Indeed, as the University argues, by requesting a tuition waiver, Hartleben asks the University to provide her with extra services that it does not offer to other students. In Fell v. Spokane Transit Authority,20 the Washington Supreme Court reversed summary judgment for the plaintiffs because the trial court did not evaluate if the transit authority offered comparable services to both people with a disability and those without. Plaintiffs argued that the transit authority discriminated against them because its new plan reduced services to transport elderly people and people with disabilities to fixed public transportation routes.21 But evidence showed that the transit authority generally did not provide services outside the boundaries of its fixed routes and paratransit plan to people without disabilities.22 Thus, the court held as a matter of law that the plaintiffs had not shown that the transit authority discriminated when it did not provide extra services to people with disabilities.23 The court held that “there is discrimination [under the WLAD] only when [people with disabilities] are not provided with comparable services.”24 The WLAD does not require a place of public accommodation to provide greater services to people with disabilities than what is available to people without disabilities.25 Thus, the trial court did not err when it determined as a matter of law that the University provided Hartleben the same opportunity to access its services that it provides students without her disability.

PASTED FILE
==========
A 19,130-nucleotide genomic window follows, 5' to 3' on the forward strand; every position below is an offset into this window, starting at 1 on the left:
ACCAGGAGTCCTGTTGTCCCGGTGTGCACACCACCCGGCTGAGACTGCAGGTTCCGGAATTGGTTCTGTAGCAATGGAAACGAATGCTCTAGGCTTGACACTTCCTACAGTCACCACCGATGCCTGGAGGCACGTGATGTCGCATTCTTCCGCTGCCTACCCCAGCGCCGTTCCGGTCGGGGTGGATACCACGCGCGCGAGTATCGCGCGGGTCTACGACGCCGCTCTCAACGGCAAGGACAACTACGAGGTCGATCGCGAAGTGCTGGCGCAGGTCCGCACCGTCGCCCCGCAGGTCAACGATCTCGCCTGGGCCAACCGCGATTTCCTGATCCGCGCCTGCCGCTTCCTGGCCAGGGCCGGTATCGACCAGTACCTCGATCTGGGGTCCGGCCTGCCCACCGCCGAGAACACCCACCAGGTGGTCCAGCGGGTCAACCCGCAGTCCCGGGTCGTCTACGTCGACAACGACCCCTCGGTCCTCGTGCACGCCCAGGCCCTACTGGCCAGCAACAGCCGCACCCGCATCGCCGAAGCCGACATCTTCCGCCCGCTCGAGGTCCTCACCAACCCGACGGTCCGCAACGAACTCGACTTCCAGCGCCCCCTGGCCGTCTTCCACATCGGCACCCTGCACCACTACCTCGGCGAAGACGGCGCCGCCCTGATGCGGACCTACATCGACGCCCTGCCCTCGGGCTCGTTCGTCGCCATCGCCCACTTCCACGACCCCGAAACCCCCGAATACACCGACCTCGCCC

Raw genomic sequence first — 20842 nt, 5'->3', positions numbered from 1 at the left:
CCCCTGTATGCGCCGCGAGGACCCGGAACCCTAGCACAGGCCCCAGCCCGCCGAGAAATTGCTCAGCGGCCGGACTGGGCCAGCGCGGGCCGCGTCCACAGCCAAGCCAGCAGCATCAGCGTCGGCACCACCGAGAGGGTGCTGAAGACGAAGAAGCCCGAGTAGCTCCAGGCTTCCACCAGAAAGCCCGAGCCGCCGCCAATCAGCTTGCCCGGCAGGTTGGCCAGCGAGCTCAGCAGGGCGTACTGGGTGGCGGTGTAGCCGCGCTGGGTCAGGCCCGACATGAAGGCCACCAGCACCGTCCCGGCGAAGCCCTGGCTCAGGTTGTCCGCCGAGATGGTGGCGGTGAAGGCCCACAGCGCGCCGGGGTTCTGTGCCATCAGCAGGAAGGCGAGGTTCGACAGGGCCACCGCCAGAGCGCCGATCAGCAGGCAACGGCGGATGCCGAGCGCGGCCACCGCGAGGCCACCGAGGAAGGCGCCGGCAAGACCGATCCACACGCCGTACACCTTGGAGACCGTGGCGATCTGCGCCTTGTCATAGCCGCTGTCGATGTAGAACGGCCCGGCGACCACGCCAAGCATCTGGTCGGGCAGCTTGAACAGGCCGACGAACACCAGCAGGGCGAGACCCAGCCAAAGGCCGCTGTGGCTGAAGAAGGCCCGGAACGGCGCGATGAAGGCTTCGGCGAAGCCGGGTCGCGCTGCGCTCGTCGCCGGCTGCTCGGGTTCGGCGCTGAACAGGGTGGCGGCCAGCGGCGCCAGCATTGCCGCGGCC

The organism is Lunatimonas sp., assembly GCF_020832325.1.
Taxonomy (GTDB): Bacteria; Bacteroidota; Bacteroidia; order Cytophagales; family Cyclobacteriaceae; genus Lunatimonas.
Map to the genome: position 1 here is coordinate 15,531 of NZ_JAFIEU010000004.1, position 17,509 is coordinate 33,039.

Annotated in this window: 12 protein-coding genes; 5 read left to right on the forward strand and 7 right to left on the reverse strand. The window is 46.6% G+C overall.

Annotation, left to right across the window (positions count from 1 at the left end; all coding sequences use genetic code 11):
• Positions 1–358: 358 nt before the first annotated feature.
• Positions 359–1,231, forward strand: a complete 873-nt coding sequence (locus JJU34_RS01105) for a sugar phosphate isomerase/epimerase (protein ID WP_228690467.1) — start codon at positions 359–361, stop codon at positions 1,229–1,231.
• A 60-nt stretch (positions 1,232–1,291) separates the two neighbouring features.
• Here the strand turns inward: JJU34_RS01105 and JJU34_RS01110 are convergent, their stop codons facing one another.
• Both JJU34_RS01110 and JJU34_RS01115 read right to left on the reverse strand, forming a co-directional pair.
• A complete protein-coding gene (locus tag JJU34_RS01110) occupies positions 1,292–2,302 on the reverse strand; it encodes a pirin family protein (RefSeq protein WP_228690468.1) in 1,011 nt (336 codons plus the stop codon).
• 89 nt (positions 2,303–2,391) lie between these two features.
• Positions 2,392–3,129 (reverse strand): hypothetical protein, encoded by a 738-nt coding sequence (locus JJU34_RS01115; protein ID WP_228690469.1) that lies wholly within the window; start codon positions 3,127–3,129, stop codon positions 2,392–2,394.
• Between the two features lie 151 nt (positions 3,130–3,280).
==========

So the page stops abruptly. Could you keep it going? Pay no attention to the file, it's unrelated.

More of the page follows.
Hartleben also fails to show the required link between her disability and her financial need. Hartleben relies on cases decided under the federal Fair Housing Amendments Act of 1988 (FHAA),26 where courts have held that requiring whole or partial waivers of housing-related fees may be appropriate when those fees may deny someone an equal opportunity to enjoy a dwelling due to their disability.27 She argues that the Ninth Circuit's decision in Giebeler v. M&B Associates 28 supports her waiver request. In Giebeler, the court held that summary judgment was improper when an apartment complex refused to waive its policy prohibiting cosigners for a mother of a man with AIDS (acquired immune deficiency syndrome) who needed to be close to her due to his illness .29 The court's opinion quotes a Supreme Court case, decided under the Americans with Disabilities Act (ADA or Act),30 U.S. Airways, Inc. v. Barnett,31 to support its holding that an accommodation can require preferential treatment of a person with a disability, “ ‘[a]nd the fact that the difference in treatment violates an employer's disability-neutral rule cannot by itself place the accommodation beyond the Act's potential reach.’ ”32